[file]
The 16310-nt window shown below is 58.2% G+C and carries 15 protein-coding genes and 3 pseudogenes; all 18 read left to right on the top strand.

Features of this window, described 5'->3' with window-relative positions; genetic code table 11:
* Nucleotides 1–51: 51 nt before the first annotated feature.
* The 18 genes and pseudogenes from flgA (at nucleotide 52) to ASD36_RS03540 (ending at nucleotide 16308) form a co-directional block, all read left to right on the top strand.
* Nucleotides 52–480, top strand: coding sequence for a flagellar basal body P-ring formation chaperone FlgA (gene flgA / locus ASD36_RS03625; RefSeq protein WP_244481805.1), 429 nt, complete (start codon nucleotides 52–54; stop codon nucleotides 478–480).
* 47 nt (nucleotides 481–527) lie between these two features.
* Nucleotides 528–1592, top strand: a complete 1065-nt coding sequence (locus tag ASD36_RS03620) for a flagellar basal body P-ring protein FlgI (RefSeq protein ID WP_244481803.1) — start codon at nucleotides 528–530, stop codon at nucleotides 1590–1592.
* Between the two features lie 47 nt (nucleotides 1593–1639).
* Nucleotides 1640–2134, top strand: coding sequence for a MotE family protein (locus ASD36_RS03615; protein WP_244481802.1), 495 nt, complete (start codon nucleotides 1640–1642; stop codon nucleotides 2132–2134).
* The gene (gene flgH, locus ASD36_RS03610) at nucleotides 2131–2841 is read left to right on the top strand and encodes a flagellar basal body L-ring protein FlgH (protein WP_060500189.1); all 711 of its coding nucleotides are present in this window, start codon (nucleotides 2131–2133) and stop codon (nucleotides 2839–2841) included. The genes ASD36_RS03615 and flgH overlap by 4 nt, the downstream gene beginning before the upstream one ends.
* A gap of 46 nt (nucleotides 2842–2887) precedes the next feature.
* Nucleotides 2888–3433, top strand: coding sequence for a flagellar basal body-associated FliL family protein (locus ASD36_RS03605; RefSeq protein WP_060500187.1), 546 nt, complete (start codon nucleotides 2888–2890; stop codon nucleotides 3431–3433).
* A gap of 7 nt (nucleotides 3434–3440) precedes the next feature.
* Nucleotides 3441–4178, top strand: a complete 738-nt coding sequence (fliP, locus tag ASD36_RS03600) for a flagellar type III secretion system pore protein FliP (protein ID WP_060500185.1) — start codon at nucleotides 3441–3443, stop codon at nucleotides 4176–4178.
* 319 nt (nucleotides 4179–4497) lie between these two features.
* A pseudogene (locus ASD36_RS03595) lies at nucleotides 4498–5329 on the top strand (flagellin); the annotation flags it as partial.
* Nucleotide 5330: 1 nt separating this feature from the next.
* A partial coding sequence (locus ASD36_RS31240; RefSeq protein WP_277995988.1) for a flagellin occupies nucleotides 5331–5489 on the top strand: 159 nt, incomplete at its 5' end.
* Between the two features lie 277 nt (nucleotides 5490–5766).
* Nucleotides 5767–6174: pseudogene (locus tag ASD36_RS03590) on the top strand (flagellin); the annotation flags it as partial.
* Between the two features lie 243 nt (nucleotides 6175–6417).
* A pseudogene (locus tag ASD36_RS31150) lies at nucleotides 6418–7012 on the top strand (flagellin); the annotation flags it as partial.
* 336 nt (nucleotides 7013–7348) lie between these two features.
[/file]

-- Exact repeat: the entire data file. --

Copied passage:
The 16310-nt window shown below is 58.2% G+C and carries 15 protein-coding genes and 3 pseudogenes; all 18 read left to right on the top strand.

Features of this window, described 5'->3' with window-relative positions; genetic code table 11:
* Nucleotides 1–51: 51 nt before the first annotated feature.
* The 18 genes and pseudogenes from flgA (at nucleotide 52) to ASD36_RS03540 (ending at nucleotide 16308) form a co-directional block, all read left to right on the top strand.
* Nucleotides 52–480, top strand: coding sequence for a flagellar basal body P-ring formation chaperone FlgA (gene flgA / locus ASD36_RS03625; RefSeq protein WP_244481805.1), 429 nt, complete (start codon nucleotides 52–54; stop codon nucleotides 478–480).
* 47 nt (nucleotides 481–527) lie between these two features.
* Nucleotides 528–1592, top strand: a complete 1065-nt coding sequence (locus tag ASD36_RS03620) for a flagellar basal body P-ring protein FlgI (RefSeq protein ID WP_244481803.1) — start codon at nucleotides 528–530, stop codon at nucleotides 1590–1592.
* Between the two features lie 47 nt (nucleotides 1593–1639).
* Nucleotides 1640–2134, top strand: coding sequence for a MotE family protein (locus ASD36_RS03615; protein WP_244481802.1), 495 nt, complete (start codon nucleotides 1640–1642; stop codon nucleotides 2132–2134).
* The gene (gene flgH, locus ASD36_RS03610) at nucleotides 2131–2841 is read left to right on the top strand and encodes a flagellar basal body L-ring protein FlgH (protein WP_060500189.1); all 711 of its coding nucleotides are present in this window, start codon (nucleotides 2131–2133) and stop codon (nucleotides 2839–2841) included. The genes ASD36_RS03615 and flgH overlap by 4 nt, the downstream gene beginning before the upstream one ends.
* A gap of 46 nt (nucleotides 2842–2887) precedes the next feature.
* Nucleotides 2888–3433, top strand: coding sequence for a flagellar basal body-associated FliL family protein (locus ASD36_RS03605; RefSeq protein WP_060500187.1), 546 nt, complete (start codon nucleotides 2888–2890; stop codon nucleotides 3431–3433).
* A gap of 7 nt (nucleotides 3434–3440) precedes the next feature.
* Nucleotides 3441–4178, top strand: a complete 738-nt coding sequence (fliP, locus tag ASD36_RS03600) for a flagellar type III secretion system pore protein FliP (protein ID WP_060500185.1) — start codon at nucleotides 3441–3443, stop codon at nucleotides 4176–4178.
* 319 nt (nucleotides 4179–4497) lie between these two features.
* A pseudogene (locus ASD36_RS03595) lies at nucleotides 4498–5329 on the top strand (flagellin); the annotation flags it as partial.
* Nucleotide 5330: 1 nt separating this feature from the next.
* A partial coding sequence (locus ASD36_RS31240; RefSeq protein WP_277995988.1) for a flagellin occupies nucleotides 5331–5489 on the top strand: 159 nt, incomplete at its 5' end.
* Between the two features lie 277 nt (nucleotides 5490–5766).
* Nucleotides 5767–6174: pseudogene (locus tag ASD36_RS03590) on the top strand (flagellin); the annotation flags it as partial.
* Between the two features lie 243 nt (nucleotides 6175–6417).
* A pseudogene (locus tag ASD36_RS31150) lies at nucleotides 6418–7012 on the top strand (flagellin); the annotation flags it as partial.
* 336 nt (nucleotides 7013–7348) lie between these two features.